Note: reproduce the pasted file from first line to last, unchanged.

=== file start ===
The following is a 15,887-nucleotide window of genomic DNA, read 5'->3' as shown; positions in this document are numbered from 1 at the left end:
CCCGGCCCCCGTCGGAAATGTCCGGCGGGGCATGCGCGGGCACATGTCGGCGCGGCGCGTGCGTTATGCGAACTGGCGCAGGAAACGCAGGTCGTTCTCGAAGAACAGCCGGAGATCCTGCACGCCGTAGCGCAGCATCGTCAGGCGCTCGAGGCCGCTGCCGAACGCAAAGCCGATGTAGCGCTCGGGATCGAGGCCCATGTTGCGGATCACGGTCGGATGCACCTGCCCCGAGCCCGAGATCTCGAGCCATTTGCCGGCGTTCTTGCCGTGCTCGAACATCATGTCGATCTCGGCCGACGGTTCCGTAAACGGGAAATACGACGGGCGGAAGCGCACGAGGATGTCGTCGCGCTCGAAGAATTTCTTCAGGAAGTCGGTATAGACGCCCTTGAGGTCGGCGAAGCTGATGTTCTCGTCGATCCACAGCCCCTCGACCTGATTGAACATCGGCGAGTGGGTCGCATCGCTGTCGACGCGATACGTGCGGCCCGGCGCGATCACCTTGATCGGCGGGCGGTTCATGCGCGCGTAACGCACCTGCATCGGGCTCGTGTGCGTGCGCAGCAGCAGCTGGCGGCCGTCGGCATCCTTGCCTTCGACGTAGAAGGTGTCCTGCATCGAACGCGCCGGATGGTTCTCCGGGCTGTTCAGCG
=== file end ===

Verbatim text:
The following is a 15,887-nucleotide window of genomic DNA, read 5'->3' as shown; positions in this document are numbered from 1 at the left end:
CCCGGCCCCCGTCGGAAATGTCCGGCGGGGCATGCGCGGGCACATGTCGGCGCGGCGCGTGCGTTATGCGAACTGGCGCAGGAAACGCAGGTCGTTCTCGAAGAACAGCCGGAGATCCTGCACGCCGTAGCGCAGCATCGTCAGGCGCTCGAGGCCGCTGCCGAACGCAAAGCCGATGTAGCGCTCGGGATCGAGGCCCATGTTGCGGATCACGGTCGGATGCACCTGCCCCGAGCCCGAGATCTCGAGCCATTTGCCGGCGTTCTTGCCGTGCTCGAACATCATGTCGATCTCGGCCGACGGTTCCGTAAACGGGAAATACGACGGGCGGAAGCGCACGAGGATGTCGTCGCGCTCGAAGAATTTCTTCAGGAAGTCGGTATAGACGCCCTTGAGGTCGGCGAAGCTGATGTTCTCGTCGATCCACAGCCCCTCGACCTGATTGAACATCGGCGAGTGGGTCGCATCGCTGTCGACGCGATACGTGCGGCCCGGCGCGATCACCTTGATCGGCGGGCGGTTCATGCGCGCGTAACGCACCTGCATCGGGCTCGTGTGCGTGCGCAGCAGCAGCTGGCGGCCGTCGGCATCCTTGCCTTCGACGTAGAAGGTGTCCTGCATCGAACGCGCCGGATGGTTCTCCGGGCTGTTCAGCG